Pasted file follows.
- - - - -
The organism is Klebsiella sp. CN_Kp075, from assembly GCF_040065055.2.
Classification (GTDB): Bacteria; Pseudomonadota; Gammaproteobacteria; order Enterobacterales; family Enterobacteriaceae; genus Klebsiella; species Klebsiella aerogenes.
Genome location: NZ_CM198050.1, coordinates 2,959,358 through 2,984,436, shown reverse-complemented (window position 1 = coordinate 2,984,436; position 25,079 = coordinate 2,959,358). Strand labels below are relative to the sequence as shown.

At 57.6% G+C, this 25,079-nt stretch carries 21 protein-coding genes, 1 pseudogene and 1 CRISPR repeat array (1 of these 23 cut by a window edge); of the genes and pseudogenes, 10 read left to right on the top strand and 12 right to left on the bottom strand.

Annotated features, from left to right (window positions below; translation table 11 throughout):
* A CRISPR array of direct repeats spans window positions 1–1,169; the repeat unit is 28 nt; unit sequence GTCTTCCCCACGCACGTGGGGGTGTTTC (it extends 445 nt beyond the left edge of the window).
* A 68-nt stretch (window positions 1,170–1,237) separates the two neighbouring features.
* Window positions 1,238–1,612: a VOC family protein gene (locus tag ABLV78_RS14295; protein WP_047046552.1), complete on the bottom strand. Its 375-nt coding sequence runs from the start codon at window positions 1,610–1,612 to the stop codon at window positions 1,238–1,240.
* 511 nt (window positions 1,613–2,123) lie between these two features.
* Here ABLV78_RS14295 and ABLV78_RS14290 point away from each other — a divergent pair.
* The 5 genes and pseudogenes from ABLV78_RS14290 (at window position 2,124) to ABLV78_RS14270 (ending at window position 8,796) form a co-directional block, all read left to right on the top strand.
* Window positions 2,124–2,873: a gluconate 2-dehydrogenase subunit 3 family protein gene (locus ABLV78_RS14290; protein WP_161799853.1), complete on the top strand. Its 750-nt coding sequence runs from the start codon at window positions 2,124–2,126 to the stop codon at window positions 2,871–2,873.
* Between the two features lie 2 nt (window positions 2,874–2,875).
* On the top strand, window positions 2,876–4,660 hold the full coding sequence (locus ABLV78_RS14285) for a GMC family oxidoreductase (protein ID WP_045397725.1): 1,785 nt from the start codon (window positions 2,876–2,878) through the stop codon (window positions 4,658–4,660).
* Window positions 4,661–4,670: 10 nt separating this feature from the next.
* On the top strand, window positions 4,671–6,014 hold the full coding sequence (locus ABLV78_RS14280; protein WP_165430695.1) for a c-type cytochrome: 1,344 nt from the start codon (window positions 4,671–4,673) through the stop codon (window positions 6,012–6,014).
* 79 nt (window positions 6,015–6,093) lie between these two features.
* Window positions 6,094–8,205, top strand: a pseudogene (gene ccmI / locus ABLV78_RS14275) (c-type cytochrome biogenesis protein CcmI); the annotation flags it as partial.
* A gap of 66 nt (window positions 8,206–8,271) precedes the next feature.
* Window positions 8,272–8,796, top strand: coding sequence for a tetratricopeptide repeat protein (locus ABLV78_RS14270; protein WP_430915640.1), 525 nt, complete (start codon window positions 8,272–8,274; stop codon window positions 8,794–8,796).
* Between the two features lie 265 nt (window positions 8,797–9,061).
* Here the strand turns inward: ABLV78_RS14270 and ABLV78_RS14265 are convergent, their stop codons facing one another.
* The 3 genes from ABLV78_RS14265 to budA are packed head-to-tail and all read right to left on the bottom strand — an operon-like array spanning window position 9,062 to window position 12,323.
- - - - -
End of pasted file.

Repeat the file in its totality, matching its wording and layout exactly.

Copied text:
The organism is Klebsiella sp. CN_Kp075, from assembly GCF_040065055.2.
Classification (GTDB): Bacteria; Pseudomonadota; Gammaproteobacteria; order Enterobacterales; family Enterobacteriaceae; genus Klebsiella; species Klebsiella aerogenes.
Genome location: NZ_CM198050.1, coordinates 2,959,358 through 2,984,436, shown reverse-complemented (window position 1 = coordinate 2,984,436; position 25,079 = coordinate 2,959,358). Strand labels below are relative to the sequence as shown.

At 57.6% G+C, this 25,079-nt stretch carries 21 protein-coding genes, 1 pseudogene and 1 CRISPR repeat array (1 of these 23 cut by a window edge); of the genes and pseudogenes, 10 read left to right on the top strand and 12 right to left on the bottom strand.

Annotated features, from left to right (window positions below; translation table 11 throughout):
* A CRISPR array of direct repeats spans window positions 1–1,169; the repeat unit is 28 nt; unit sequence GTCTTCCCCACGCACGTGGGGGTGTTTC (it extends 445 nt beyond the left edge of the window).
* A 68-nt stretch (window positions 1,170–1,237) separates the two neighbouring features.
* Window positions 1,238–1,612: a VOC family protein gene (locus tag ABLV78_RS14295; protein WP_047046552.1), complete on the bottom strand. Its 375-nt coding sequence runs from the start codon at window positions 1,610–1,612 to the stop codon at window positions 1,238–1,240.
* 511 nt (window positions 1,613–2,123) lie between these two features.
* Here ABLV78_RS14295 and ABLV78_RS14290 point away from each other — a divergent pair.
* The 5 genes and pseudogenes from ABLV78_RS14290 (at window position 2,124) to ABLV78_RS14270 (ending at window position 8,796) form a co-directional block, all read left to right on the top strand.
* Window positions 2,124–2,873: a gluconate 2-dehydrogenase subunit 3 family protein gene (locus ABLV78_RS14290; protein WP_161799853.1), complete on the top strand. Its 750-nt coding sequence runs from the start codon at window positions 2,124–2,126 to the stop codon at window positions 2,871–2,873.
* Between the two features lie 2 nt (window positions 2,874–2,875).
* On the top strand, window positions 2,876–4,660 hold the full coding sequence (locus ABLV78_RS14285) for a GMC family oxidoreductase (protein ID WP_045397725.1): 1,785 nt from the start codon (window positions 2,876–2,878) through the stop codon (window positions 4,658–4,660).
* Window positions 4,661–4,670: 10 nt separating this feature from the next.
* On the top strand, window positions 4,671–6,014 hold the full coding sequence (locus ABLV78_RS14280; protein WP_165430695.1) for a c-type cytochrome: 1,344 nt from the start codon (window positions 4,671–4,673) through the stop codon (window positions 6,012–6,014).
* 79 nt (window positions 6,015–6,093) lie between these two features.
* Window positions 6,094–8,205, top strand: a pseudogene (gene ccmI / locus ABLV78_RS14275) (c-type cytochrome biogenesis protein CcmI); the annotation flags it as partial.
* A gap of 66 nt (window positions 8,206–8,271) precedes the next feature.
* Window positions 8,272–8,796, top strand: coding sequence for a tetratricopeptide repeat protein (locus ABLV78_RS14270; protein WP_430915640.1), 525 nt, complete (start codon window positions 8,272–8,274; stop codon window positions 8,794–8,796).
* Between the two features lie 265 nt (window positions 8,797–9,061).
* Here the strand turns inward: ABLV78_RS14270 and ABLV78_RS14265 are convergent, their stop codons facing one another.
* The 3 genes from ABLV78_RS14265 to budA are packed head-to-tail and all read right to left on the bottom strand — an operon-like array spanning window position 9,062 to window position 12,323.